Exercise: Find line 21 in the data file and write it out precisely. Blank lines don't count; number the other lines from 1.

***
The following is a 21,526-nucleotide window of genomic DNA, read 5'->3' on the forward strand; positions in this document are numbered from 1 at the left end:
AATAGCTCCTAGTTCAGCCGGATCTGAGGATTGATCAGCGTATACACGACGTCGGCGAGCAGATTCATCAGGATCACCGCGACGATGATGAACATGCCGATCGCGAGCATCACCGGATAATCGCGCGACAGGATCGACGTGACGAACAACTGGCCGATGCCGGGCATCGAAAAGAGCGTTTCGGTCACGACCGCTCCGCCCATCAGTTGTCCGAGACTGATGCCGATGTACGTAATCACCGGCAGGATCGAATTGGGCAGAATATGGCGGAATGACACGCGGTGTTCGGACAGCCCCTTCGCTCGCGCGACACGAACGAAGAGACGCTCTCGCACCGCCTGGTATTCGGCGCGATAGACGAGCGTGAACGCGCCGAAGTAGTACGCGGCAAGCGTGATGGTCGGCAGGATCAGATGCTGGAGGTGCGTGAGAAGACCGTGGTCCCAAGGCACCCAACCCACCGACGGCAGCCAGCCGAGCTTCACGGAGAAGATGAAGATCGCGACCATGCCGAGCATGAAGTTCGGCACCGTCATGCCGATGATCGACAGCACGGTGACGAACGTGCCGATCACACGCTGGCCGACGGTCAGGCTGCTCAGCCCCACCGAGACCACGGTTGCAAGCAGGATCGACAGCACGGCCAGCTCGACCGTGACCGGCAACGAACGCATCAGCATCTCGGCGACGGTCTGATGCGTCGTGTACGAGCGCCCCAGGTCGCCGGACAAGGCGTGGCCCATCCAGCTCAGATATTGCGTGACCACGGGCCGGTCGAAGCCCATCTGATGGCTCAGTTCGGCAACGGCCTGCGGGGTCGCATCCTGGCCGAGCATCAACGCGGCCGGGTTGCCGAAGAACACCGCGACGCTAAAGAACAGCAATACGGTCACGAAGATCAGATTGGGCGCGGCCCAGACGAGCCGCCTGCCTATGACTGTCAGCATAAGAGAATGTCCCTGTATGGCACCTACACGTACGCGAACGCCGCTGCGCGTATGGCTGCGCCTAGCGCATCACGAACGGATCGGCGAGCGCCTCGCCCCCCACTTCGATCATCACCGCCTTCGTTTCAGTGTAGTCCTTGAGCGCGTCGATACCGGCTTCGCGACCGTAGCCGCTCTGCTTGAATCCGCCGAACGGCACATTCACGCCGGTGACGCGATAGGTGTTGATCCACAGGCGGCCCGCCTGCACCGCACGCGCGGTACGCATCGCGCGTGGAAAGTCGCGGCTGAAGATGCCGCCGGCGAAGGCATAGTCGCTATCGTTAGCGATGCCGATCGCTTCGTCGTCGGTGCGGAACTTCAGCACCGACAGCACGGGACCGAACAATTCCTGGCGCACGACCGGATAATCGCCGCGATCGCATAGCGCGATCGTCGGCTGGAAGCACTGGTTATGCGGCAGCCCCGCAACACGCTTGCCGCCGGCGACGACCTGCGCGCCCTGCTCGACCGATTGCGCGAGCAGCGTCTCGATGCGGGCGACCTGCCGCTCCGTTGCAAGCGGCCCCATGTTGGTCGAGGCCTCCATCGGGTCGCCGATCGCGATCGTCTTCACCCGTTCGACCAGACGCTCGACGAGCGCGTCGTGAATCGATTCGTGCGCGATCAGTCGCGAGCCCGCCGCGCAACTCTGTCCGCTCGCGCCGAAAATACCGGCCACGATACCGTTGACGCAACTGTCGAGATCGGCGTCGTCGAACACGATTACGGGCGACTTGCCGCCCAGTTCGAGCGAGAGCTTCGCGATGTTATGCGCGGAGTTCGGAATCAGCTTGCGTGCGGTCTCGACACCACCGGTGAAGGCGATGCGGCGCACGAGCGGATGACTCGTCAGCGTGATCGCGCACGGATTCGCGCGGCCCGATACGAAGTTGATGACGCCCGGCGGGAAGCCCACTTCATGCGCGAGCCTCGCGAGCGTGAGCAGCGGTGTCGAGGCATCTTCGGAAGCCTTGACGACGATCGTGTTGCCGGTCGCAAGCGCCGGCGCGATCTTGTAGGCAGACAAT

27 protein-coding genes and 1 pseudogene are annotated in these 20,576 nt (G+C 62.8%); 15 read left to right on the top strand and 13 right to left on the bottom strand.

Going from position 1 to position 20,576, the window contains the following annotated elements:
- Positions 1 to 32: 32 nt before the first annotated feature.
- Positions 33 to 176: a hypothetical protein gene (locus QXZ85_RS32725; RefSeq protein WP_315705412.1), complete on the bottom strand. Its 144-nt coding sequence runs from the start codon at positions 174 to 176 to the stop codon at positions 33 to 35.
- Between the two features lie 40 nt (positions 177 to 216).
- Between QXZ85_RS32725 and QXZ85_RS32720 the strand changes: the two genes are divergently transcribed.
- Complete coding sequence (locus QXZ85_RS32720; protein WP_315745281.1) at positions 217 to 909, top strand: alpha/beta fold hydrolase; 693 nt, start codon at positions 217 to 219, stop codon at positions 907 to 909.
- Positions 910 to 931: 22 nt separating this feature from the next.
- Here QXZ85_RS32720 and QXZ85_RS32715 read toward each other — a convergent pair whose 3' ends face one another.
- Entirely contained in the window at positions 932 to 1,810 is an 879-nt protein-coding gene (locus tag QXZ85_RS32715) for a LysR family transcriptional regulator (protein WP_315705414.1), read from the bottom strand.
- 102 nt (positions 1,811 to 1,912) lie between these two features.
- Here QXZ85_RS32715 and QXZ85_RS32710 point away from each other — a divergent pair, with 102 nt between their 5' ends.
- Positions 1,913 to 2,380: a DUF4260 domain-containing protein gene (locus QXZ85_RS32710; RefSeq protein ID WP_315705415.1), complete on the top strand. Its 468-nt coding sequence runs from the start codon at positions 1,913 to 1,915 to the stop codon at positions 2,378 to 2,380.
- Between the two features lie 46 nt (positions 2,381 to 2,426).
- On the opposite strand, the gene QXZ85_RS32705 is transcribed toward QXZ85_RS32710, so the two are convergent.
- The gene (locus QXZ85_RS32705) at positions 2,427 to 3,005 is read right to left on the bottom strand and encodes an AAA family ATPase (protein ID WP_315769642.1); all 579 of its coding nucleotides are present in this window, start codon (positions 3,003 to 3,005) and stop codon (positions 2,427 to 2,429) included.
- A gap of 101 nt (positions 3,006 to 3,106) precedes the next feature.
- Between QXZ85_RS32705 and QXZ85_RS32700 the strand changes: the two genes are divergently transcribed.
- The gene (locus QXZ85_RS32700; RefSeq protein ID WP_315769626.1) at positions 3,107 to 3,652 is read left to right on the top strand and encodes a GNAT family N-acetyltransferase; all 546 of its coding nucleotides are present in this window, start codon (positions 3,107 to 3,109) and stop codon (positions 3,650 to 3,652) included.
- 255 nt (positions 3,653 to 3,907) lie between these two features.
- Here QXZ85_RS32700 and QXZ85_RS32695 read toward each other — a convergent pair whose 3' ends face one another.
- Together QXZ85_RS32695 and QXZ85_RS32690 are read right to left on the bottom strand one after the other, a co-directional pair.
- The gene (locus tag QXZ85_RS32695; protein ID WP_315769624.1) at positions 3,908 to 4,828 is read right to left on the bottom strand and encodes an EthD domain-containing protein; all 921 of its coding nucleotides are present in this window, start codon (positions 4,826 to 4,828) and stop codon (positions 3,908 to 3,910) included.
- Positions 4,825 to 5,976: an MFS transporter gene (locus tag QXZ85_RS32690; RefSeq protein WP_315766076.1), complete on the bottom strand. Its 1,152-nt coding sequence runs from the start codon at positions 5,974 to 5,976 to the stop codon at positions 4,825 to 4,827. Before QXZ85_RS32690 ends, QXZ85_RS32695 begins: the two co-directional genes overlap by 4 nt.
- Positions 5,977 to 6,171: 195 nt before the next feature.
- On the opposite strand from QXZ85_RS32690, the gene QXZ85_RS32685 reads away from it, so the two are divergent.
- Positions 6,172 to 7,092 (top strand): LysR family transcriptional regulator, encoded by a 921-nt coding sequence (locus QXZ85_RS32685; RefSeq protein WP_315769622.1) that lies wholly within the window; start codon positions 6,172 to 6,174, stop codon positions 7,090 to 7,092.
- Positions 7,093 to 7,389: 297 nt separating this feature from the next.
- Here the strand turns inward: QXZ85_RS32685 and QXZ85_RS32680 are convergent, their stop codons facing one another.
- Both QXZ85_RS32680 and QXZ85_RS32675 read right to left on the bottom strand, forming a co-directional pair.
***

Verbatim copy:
- The gene (locus QXZ85_RS32700; RefSeq protein ID WP_315769626.1) at positions 3,107 to 3,652 is read left to right on the top strand and encodes a GNAT family N-acetyltransferase; all 546 of its coding nucleotides are present in this window, start codon (positions 3,107 to 3,109) and stop codon (positions 3,650 to 3,652) included.